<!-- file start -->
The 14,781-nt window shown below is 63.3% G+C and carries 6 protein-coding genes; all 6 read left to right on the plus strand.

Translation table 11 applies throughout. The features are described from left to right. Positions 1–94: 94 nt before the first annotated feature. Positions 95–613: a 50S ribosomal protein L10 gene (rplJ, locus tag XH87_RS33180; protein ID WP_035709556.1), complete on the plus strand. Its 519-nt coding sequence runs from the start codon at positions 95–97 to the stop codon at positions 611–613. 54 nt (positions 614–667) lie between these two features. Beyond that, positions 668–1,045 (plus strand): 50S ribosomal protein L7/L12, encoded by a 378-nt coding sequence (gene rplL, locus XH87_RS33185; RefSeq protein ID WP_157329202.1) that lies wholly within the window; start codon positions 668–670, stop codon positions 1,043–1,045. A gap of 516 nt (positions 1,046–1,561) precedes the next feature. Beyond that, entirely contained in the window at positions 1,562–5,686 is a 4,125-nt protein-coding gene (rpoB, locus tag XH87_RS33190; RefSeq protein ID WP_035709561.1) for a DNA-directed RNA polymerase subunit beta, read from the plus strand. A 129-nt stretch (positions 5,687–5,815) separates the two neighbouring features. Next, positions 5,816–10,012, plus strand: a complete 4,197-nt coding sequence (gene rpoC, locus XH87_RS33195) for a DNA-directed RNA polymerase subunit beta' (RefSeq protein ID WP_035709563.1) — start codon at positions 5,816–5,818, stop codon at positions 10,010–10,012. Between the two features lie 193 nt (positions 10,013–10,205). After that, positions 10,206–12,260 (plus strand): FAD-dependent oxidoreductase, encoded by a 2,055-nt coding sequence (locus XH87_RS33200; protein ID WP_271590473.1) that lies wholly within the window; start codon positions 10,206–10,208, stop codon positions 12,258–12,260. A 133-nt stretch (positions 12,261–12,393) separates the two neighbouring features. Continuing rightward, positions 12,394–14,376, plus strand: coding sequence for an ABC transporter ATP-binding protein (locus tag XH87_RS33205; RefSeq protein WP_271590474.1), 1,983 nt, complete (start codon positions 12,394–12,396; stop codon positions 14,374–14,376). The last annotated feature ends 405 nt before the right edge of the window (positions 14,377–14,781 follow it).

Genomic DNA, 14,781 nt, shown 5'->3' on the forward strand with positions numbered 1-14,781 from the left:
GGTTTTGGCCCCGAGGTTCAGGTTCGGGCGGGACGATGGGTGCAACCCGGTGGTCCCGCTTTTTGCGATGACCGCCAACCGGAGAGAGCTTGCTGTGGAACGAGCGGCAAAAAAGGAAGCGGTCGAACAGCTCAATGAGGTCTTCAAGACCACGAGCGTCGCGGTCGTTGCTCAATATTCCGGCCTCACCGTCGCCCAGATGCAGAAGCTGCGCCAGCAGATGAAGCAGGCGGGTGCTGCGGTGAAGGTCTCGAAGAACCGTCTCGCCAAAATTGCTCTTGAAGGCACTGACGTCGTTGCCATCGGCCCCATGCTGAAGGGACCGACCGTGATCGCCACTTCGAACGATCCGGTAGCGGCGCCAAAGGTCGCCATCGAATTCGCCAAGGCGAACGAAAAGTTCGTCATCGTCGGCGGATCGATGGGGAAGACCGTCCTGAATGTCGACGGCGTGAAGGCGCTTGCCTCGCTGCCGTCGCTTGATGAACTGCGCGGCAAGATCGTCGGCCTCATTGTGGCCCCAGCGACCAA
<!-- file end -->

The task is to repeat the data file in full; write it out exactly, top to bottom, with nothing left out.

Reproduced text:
The 14,781-nt window shown below is 63.3% G+C and carries 6 protein-coding genes; all 6 read left to right on the plus strand.

Translation table 11 applies throughout. The features are described from left to right. Positions 1–94: 94 nt before the first annotated feature. Positions 95–613: a 50S ribosomal protein L10 gene (rplJ, locus tag XH87_RS33180; protein ID WP_035709556.1), complete on the plus strand. Its 519-nt coding sequence runs from the start codon at positions 95–97 to the stop codon at positions 611–613. 54 nt (positions 614–667) lie between these two features. Beyond that, positions 668–1,045 (plus strand): 50S ribosomal protein L7/L12, encoded by a 378-nt coding sequence (gene rplL, locus XH87_RS33185; RefSeq protein ID WP_157329202.1) that lies wholly within the window; start codon positions 668–670, stop codon positions 1,043–1,045. A gap of 516 nt (positions 1,046–1,561) precedes the next feature. Beyond that, entirely contained in the window at positions 1,562–5,686 is a 4,125-nt protein-coding gene (rpoB, locus tag XH87_RS33190; RefSeq protein ID WP_035709561.1) for a DNA-directed RNA polymerase subunit beta, read from the plus strand. A 129-nt stretch (positions 5,687–5,815) separates the two neighbouring features. Next, positions 5,816–10,012, plus strand: a complete 4,197-nt coding sequence (gene rpoC, locus XH87_RS33195) for a DNA-directed RNA polymerase subunit beta' (RefSeq protein ID WP_035709563.1) — start codon at positions 5,816–5,818, stop codon at positions 10,010–10,012. Between the two features lie 193 nt (positions 10,013–10,205). After that, positions 10,206–12,260 (plus strand): FAD-dependent oxidoreductase, encoded by a 2,055-nt coding sequence (locus XH87_RS33200; protein ID WP_271590473.1) that lies wholly within the window; start codon positions 10,206–10,208, stop codon positions 12,258–12,260. A 133-nt stretch (positions 12,261–12,393) separates the two neighbouring features. Continuing rightward, positions 12,394–14,376, plus strand: coding sequence for an ABC transporter ATP-binding protein (locus tag XH87_RS33205; RefSeq protein WP_271590474.1), 1,983 nt, complete (start codon positions 12,394–12,396; stop codon positions 14,374–14,376). The last annotated feature ends 405 nt before the right edge of the window (positions 14,377–14,781 follow it).

Genomic DNA, 14,781 nt, shown 5'->3' on the forward strand with positions numbered 1-14,781 from the left:
GGTTTTGGCCCCGAGGTTCAGGTTCGGGCGGGACGATGGGTGCAACCCGGTGGTCCCGCTTTTTGCGATGACCGCCAACCGGAGAGAGCTTGCTGTGGAACGAGCGGCAAAAAAGGAAGCGGTCGAACAGCTCAATGAGGTCTTCAAGACCACGAGCGTCGCGGTCGTTGCTCAATATTCCGGCCTCACCGTCGCCCAGATGCAGAAGCTGCGCCAGCAGATGAAGCAGGCGGGTGCTGCGGTGAAGGTCTCGAAGAACCGTCTCGCCAAAATTGCTCTTGAAGGCACTGACGTCGTTGCCATCGGCCCCATGCTGAAGGGACCGACCGTGATCGCCACTTCGAACGATCCGGTAGCGGCGCCAAAGGTCGCCATCGAATTCGCCAAGGCGAACGAAAAGTTCGTCATCGTCGGCGGATCGATGGGGAAGACCGTCCTGAATGTCGACGGCGTGAAGGCGCTTGCCTCGCTGCCGTCGCTTGATGAACTGCGCGGCAAGATCGTCGGCCTCATTGTGGCCCCAGCGACCAA